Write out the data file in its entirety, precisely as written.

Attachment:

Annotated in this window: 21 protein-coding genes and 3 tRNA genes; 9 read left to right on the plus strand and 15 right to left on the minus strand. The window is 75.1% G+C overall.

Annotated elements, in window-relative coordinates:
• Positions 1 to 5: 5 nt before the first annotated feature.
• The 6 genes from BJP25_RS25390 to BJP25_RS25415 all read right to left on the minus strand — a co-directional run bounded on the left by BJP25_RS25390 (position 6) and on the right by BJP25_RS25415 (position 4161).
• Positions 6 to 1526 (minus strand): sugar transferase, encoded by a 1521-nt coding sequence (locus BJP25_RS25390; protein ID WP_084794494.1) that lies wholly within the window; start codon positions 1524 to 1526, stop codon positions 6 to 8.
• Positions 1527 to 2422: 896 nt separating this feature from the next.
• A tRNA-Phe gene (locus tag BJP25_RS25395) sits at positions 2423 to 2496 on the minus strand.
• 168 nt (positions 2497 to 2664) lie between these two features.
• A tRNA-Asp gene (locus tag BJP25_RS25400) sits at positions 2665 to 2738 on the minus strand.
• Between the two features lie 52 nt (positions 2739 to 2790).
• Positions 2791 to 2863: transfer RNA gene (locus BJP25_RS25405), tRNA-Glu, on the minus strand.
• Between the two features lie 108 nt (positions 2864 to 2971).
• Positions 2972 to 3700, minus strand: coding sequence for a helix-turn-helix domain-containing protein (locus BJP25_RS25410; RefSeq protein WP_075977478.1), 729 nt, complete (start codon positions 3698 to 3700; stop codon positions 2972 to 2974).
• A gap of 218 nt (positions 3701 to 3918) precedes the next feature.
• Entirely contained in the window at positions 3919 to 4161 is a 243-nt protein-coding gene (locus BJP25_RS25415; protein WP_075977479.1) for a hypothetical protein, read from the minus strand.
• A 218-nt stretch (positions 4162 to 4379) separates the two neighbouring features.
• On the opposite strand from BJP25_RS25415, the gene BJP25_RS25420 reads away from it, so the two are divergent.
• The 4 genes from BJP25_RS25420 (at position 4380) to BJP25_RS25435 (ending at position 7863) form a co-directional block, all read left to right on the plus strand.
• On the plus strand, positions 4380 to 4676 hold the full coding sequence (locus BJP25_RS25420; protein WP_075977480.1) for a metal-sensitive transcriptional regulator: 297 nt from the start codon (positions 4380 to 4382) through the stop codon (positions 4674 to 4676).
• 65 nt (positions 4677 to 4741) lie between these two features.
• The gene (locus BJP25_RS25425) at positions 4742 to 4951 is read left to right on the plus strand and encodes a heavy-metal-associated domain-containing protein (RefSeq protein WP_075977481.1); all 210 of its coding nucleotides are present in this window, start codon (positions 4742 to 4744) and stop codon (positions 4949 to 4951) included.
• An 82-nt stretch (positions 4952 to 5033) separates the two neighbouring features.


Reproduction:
Annotated in this window: 21 protein-coding genes and 3 tRNA genes; 9 read left to right on the plus strand and 15 right to left on the minus strand. The window is 75.1% G+C overall.

Annotated elements, in window-relative coordinates:
• Positions 1 to 5: 5 nt before the first annotated feature.
• The 6 genes from BJP25_RS25390 to BJP25_RS25415 all read right to left on the minus strand — a co-directional run bounded on the left by BJP25_RS25390 (position 6) and on the right by BJP25_RS25415 (position 4161).
• Positions 6 to 1526 (minus strand): sugar transferase, encoded by a 1521-nt coding sequence (locus BJP25_RS25390; protein ID WP_084794494.1) that lies wholly within the window; start codon positions 1524 to 1526, stop codon positions 6 to 8.
• Positions 1527 to 2422: 896 nt separating this feature from the next.
• A tRNA-Phe gene (locus tag BJP25_RS25395) sits at positions 2423 to 2496 on the minus strand.
• 168 nt (positions 2497 to 2664) lie between these two features.
• A tRNA-Asp gene (locus tag BJP25_RS25400) sits at positions 2665 to 2738 on the minus strand.
• Between the two features lie 52 nt (positions 2739 to 2790).
• Positions 2791 to 2863: transfer RNA gene (locus BJP25_RS25405), tRNA-Glu, on the minus strand.
• Between the two features lie 108 nt (positions 2864 to 2971).
• Positions 2972 to 3700, minus strand: coding sequence for a helix-turn-helix domain-containing protein (locus BJP25_RS25410; RefSeq protein WP_075977478.1), 729 nt, complete (start codon positions 3698 to 3700; stop codon positions 2972 to 2974).
• A gap of 218 nt (positions 3701 to 3918) precedes the next feature.
• Entirely contained in the window at positions 3919 to 4161 is a 243-nt protein-coding gene (locus BJP25_RS25415; protein WP_075977479.1) for a hypothetical protein, read from the minus strand.
• A 218-nt stretch (positions 4162 to 4379) separates the two neighbouring features.
• On the opposite strand from BJP25_RS25415, the gene BJP25_RS25420 reads away from it, so the two are divergent.
• The 4 genes from BJP25_RS25420 (at position 4380) to BJP25_RS25435 (ending at position 7863) form a co-directional block, all read left to right on the plus strand.
• On the plus strand, positions 4380 to 4676 hold the full coding sequence (locus BJP25_RS25420; protein WP_075977480.1) for a metal-sensitive transcriptional regulator: 297 nt from the start codon (positions 4380 to 4382) through the stop codon (positions 4674 to 4676).
• 65 nt (positions 4677 to 4741) lie between these two features.
• The gene (locus BJP25_RS25425) at positions 4742 to 4951 is read left to right on the plus strand and encodes a heavy-metal-associated domain-containing protein (RefSeq protein WP_075977481.1); all 210 of its coding nucleotides are present in this window, start codon (positions 4742 to 4744) and stop codon (positions 4949 to 4951) included.
• An 82-nt stretch (positions 4952 to 5033) separates the two neighbouring features.